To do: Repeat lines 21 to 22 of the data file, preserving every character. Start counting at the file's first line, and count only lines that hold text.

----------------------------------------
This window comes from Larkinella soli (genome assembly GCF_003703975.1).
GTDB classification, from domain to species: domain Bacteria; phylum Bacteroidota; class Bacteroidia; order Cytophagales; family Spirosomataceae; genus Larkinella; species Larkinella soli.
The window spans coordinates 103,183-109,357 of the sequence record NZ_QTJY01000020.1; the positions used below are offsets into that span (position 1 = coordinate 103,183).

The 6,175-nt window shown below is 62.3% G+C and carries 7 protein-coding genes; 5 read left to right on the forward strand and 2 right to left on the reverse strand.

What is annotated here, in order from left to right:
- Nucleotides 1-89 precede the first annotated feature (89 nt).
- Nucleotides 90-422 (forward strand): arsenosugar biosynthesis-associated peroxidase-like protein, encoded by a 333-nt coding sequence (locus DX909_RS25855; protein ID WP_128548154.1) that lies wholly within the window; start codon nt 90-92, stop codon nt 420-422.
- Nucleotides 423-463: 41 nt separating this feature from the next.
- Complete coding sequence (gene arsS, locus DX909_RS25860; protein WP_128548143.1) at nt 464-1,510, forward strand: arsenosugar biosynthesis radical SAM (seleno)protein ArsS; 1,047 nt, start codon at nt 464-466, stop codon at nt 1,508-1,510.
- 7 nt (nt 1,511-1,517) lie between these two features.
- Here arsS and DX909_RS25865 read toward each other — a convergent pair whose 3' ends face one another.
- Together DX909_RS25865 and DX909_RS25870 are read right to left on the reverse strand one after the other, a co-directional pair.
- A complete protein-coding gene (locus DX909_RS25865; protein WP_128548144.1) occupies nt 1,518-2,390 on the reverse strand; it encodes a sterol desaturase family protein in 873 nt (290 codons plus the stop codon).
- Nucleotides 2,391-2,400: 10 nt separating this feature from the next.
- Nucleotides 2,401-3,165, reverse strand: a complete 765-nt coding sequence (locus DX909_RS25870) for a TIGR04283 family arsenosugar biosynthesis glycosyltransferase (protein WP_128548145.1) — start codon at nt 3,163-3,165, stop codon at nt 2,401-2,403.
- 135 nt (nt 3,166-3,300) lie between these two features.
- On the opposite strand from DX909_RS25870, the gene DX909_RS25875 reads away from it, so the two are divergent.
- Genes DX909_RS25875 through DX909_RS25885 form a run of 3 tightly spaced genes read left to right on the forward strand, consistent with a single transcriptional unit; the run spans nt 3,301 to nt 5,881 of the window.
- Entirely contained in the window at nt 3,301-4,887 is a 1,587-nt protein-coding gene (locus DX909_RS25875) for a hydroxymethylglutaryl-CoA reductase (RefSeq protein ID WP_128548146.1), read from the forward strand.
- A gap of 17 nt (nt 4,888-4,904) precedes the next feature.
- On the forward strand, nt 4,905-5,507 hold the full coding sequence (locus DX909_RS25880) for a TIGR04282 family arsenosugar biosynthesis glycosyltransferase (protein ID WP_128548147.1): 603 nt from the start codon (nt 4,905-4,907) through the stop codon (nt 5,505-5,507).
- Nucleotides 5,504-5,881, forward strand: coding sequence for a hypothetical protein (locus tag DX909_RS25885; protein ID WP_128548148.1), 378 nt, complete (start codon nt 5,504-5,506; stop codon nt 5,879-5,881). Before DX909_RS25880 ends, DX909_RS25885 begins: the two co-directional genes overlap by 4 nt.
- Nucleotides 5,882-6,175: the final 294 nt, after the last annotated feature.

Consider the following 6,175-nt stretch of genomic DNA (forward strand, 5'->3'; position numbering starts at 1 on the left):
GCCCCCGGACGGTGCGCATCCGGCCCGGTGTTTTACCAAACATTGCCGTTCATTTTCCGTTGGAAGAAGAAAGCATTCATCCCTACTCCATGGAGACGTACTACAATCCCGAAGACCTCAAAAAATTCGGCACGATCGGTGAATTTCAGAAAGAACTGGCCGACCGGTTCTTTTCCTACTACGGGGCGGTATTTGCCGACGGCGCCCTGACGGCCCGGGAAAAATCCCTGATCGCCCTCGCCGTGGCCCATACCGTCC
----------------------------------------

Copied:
- On the forward strand, nt 4,905-5,507 hold the full coding sequence (locus DX909_RS25880) for a TIGR04282 family arsenosugar biosynthesis glycosyltransferase (protein ID WP_128548147.1): 603 nt from the start codon (nt 4,905-4,907) through the stop codon (nt 5,505-5,507).
- Nucleotides 5,504-5,881, forward strand: coding sequence for a hypothetical protein (locus tag DX909_RS25885; protein ID WP_128548148.1), 378 nt, complete (start codon nt 5,504-5,506; stop codon nt 5,879-5,881). Before DX909_RS25880 ends, DX909_RS25885 begins: the two co-directional genes overlap by 4 nt.